Foreign Minister Adel al-Jubeir tells Ankara meeting his country is against giving Kurds a role in post-Assad Syria
ANKARA – Saudi Arabia's foreign minister on Friday reiterated his country's full backing of Turkish military operations in northern Syria against IS and Kurdish militants, and suggested a military solution remained the strongest option to get rid of Syria's president, Bashar al-Assad.
Adel al-Jubeir dismissed remarks suggesting that Turkey had changed its approach on Syria since Binali Yildirim became Turkey's prime minister earlier this summer.
“We fully support Turkey’s position," he said. "We have detected no change in Turkey’s position whether it be the fight against Daesh, the support of moderate rebels or the future vision of Syria,” Jubeir said during a talk at the SETA Foundation think-tank in Ankara.
He also said that the Assad government had rejected and made it impossible for any political solution to succeed - although many good solutions had been put forward in recent years and days.
A military operation, both to tackle IS and bring about the downfall of Assad, was something Saudi Arabia was willing to seriously consider, said Jubeir.
Asked about Turkey expanding its current military incursion into Syria toward Raqqa and the prospects of Saudi cooperation, Jubeir said: “We offered to send Saudi special forces under US command into Syria last year and that offer still stands.”
Jubeir said his country had made its position on Syrian Kurds 'very clear from the start' (AFP)
He was also eager to show his support for Turkey regarding its position on the Syrian-Kurdish PYD, which Ankara considers the terrorist extension of the PKK, which has been fighting the Turkish state for three decades.
“We support the Turkish position and have made it very clear right from the start. They are divisive and have a narrow-based agenda. We are against giving them a role,” he said.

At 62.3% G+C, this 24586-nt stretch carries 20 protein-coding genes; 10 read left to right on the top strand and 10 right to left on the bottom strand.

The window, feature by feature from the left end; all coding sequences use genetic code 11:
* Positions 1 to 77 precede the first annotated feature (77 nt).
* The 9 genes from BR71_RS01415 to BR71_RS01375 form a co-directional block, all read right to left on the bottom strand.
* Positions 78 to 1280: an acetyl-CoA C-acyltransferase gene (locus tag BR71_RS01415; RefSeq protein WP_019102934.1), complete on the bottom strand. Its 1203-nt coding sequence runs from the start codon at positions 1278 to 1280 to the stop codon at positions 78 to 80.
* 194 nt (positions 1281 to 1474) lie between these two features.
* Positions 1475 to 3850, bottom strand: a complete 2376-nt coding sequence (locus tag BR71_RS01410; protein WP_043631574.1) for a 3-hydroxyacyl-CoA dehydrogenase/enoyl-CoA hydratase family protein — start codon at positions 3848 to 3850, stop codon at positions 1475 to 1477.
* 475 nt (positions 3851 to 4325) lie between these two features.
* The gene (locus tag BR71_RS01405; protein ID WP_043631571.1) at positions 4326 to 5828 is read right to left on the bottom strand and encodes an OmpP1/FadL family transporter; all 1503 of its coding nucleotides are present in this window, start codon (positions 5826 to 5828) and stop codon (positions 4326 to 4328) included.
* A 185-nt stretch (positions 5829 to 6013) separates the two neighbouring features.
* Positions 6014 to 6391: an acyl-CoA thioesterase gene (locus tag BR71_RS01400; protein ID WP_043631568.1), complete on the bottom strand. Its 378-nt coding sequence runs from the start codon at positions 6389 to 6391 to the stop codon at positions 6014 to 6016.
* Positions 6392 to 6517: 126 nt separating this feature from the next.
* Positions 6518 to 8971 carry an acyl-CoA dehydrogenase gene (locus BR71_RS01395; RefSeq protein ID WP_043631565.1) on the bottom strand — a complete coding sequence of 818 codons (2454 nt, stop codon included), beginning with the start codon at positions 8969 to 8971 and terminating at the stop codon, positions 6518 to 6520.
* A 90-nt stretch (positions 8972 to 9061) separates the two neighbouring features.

Let down by US
Both countries feel let down by the US, their major ally. Turkey is furious that the US has opted to cooperate closely with the PYD’s armed wing the YPG in Syria and the Saudis see the nuclear deal with Iran as a major blow.
Jubeir was at pains to point out that Iran posed a real threat to regional stability and that there was no way it could become a negotiating partner until it changed its stance.
“Until Iran decides that it wants to be a nation state and not an exporter of sectarian revolution there is no way we or anyone can sit and negotiate with it,” he said.
Turkish-Saudi relations were strained before the death of former king, Abdullah, since Ankara and Riyadh backed opposite sides in Egypt.
After Salman became king there was a rapid thaw in relations between the two countries but Ankara has had to walk a fine line to balance ties with neighbouring Iran.
Although Turkey sided with Riyadh in all disputed between the Saudis and Iran since January 2015, it took care not to alienate Iran either.
Jubeir was keen to stress the common vision that Saudi Arabia and Turkey shared for the region, saying it could only strengthen strategic cooperation between the two countries.
“We share a common vision that sees a region free of sectarianism, a region committed to economic growth and to the betterment of its peoples,” he said.
The Saudi foreign minister was also keen to stress the common solutions both countries proposed for Syria.
“We fully back no-fly zones in the north and south of Syria. We back a safe zone.”